A logger's son tries to build an Athens of Alaska

By , Business correspondent of The Christian Science Monitor

Glenn Olds left behind the presidency of Kent State University, a housekeeper , a cook, and five secretaries a few years ago to take over a closed-down school with a $4 million debt, no students, and a location many consider as cerebral as a moose: Alaska.

For the first week on the job, the Yale PhD holder and former consultant to four US presidents scrubbed floors. Friends were concerned about his reasoning ability. Some speculated that he secretly knew of a mother lode of gas and oil beneath the campus.

Actually, Dr. Olds was playing out a fantasy that many educators hold: starting a college from scratch. ''I'm an innovator and a builder--not a holder, '' says the energetic educator, referring to his decision to move to chilly Alaska.

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The college he has been shaping the past five years is Alaska Pacific University, the state's only private four-year college and one of the few in the country in the past decade to reopen its doors after closing in near bankruptcy.

Dr. Olds is a futurist and internationalist in a state more often known for its caribou and iconoclastic frontier-seekers. The son of an Oregon logger, he is trying to turn this small college into something of an Athens of Alaska.

It is an unusual experiment. He has shifted away from traditional courses and moved more toward ''global education.'' He has also abolished the idea of tenuring faculty and requires a work stint of all students before graduation.

By all odds, the university shouldn't make it. To begin with, there is no large ''brain pool'' to draw from in a state with only 400,000 people. Only one-third of Alaska's high school seniors decide to go to college, and the vast majority of those attend schools outside the state.

Moreover, the one advantage colleges here have over their brethren in the ''Lower 48''--a state treasury steeped in oil wealth--is out of reach to private institutions. Yet the school is surviving, although on financially wobbly legs.

Founded in 1957 by Dr. P. Gordon Gould, an orphaned Alaskan Aleut, Alaska Methodist University led a precarious existence until, in 1976, it was closed for a year of painful evaluation. It reopened later with 34 students and the new name of Alaska Pacific University, reflecting the school's more global orientation.

Today it has some 450 full-time students--10 percent from foreign countries-- 31 faculty members, and another 29 adjunct professors. Recently the school passed one of its toughest tests in its drive to provide Alaska with an alternative college: It earned accreditation from the Northwest Association of Schools and Colleges.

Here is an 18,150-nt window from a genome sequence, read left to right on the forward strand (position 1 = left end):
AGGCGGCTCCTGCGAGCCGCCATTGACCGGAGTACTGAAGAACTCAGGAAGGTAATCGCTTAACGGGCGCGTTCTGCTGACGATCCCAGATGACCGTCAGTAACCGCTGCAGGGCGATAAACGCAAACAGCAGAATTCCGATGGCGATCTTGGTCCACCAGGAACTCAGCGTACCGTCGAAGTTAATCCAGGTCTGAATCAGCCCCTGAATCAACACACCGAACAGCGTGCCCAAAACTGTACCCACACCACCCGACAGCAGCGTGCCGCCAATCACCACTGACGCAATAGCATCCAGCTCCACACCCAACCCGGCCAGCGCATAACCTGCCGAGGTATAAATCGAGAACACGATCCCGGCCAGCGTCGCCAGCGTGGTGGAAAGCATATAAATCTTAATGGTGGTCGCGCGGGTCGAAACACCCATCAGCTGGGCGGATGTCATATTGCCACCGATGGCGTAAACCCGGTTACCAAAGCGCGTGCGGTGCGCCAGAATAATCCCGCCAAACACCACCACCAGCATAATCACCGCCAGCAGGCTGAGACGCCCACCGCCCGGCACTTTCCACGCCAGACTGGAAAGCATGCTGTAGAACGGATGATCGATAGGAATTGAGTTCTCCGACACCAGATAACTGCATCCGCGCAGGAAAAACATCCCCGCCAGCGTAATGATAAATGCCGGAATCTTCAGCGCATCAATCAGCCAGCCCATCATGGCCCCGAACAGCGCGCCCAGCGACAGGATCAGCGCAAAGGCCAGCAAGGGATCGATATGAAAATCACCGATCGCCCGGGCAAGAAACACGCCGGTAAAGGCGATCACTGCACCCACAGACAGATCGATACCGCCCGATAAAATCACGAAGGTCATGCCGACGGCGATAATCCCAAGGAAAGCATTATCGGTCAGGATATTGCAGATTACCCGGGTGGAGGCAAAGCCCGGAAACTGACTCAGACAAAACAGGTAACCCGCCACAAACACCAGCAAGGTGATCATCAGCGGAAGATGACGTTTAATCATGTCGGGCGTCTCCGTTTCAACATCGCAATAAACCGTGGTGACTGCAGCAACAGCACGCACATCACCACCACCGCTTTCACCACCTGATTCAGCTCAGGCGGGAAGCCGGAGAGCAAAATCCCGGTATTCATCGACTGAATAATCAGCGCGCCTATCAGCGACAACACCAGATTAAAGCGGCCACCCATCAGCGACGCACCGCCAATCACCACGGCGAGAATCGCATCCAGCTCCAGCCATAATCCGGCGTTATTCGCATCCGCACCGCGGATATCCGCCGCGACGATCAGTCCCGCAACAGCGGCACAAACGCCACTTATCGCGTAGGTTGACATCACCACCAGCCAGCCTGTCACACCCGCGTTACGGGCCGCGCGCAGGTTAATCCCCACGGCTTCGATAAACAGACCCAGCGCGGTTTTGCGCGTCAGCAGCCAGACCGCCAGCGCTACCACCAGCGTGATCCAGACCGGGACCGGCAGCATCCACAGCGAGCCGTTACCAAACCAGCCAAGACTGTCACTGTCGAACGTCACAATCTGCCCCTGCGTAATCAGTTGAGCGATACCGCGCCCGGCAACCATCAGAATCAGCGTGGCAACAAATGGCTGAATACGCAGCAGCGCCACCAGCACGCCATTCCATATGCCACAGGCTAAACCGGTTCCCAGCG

Set on 300 acres of black spruce and birch, Alaska Pacific University is trying to gear students for the 21st century, partly by focusing studies on the emerging Pacific Rim. This future ''frontier'' includes countries of Asia as well as western North America. It is where Dr. Olds, a former ambassador to UNESCO, believes much of tommorow's political, cultural, and economic power will lie.

Instead of American history or British literature, students find themselves reading Japanese authors and listening to lectures on the ''evolution of human society.'' ''We believe that the problems of the world cannot be divided into neat little compartments,'' says Dr. Raghbir Basi, college provost. ''When students come here, they expect to major in biology. They find a course in human potential.''

At a time when many colleges are trying to answer a demand for career-oriented courses that give students specific, salable skills, the university's curriculum is not broken down into traditional disciplines such as economics or math. Different fields of study are are tied together under ''integrated themes'' such as productivity or creativity.

While students can take more traditional courses, the classes are lumped under four main areas: resource development, management, communications, and value and religious service. The unusual academic approach has caught some vocational-minded students by surprise, and the attrition rate among undergraduates is higher than some administrators would like.

One place vision bumps into reality is money. With a moderate tuition fee ($ 2,400 per year) and no endowment, the school has to scurry after private donations to keep up with its expanding enrollment. One option being looked at is to sell or lease part of its land to the state. The $11 million this would bring in would give the college a tidy endowment.

The college is also investigating the pooling of resources with government and business. The US Geological Survey already leases one of the university dormitories for office space. That money goes toward cutting the school's $3 million federal debt. Still, some outside skeptics think the school would have a better chance of surviving in isolated Alaska if it specialized, such as in business. But Dr. Olds already sees the school carving out a unique niche in 21 st-century education.

''We believe our graduates will have more flexibility in the job market, in career opportunities, and in further study,'' he says.

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